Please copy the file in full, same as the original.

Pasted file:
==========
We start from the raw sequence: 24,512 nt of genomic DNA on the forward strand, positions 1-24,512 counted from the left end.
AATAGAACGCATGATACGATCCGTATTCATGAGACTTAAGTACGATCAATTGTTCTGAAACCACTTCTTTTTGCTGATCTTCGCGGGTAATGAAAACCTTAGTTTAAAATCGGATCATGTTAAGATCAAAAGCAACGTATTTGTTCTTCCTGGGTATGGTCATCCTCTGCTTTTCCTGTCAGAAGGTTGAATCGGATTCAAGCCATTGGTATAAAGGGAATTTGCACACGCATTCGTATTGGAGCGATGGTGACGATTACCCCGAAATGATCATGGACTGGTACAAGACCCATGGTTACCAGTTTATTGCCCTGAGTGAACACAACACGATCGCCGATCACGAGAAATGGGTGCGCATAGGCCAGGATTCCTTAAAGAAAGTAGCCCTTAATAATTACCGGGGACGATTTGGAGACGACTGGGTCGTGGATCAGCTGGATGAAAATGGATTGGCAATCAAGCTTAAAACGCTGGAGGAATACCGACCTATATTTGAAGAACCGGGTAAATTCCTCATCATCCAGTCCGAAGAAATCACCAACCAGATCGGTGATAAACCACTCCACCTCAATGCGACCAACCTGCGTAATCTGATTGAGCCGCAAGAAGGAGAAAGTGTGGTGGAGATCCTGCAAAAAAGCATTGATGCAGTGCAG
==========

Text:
We start from the raw sequence: 24,512 nt of genomic DNA on the forward strand, positions 1-24,512 counted from the left end.
AATAGAACGCATGATACGATCCGTATTCATGAGACTTAAGTACGATCAATTGTTCTGAAACCACTTCTTTTTGCTGATCTTCGCGGGTAATGAAAACCTTAGTTTAAAATCGGATCATGTTAAGATCAAAAGCAACGTATTTGTTCTTCCTGGGTATGGTCATCCTCTGCTTTTCCTGTCAGAAGGTTGAATCGGATTCAAGCCATTGGTATAAAGGGAATTTGCACACGCATTCGTATTGGAGCGATGGTGACGATTACCCCGAAATGATCATGGACTGGTACAAGACCCATGGTTACCAGTTTATTGCCCTGAGTGAACACAACACGATCGCCGATCACGAGAAATGGGTGCGCATAGGCCAGGATTCCTTAAAGAAAGTAGCCCTTAATAATTACCGGGGACGATTTGGAGACGACTGGGTCGTGGATCAGCTGGATGAAAATGGATTGGCAATCAAGCTTAAAACGCTGGAGGAATACCGACCTATATTTGAAGAACCGGGTAAATTCCTCATCATCCAGTCCGAAGAAATCACCAACCAGATCGGTGATAAACCACTCCACCTCAATGCGACCAACCTGCGTAATCTGATTGAGCCGCAAGAAGGAGAAAGTGTGGTGGAGATCCTGCAAAAAAGCATTGATGCAGTGCAG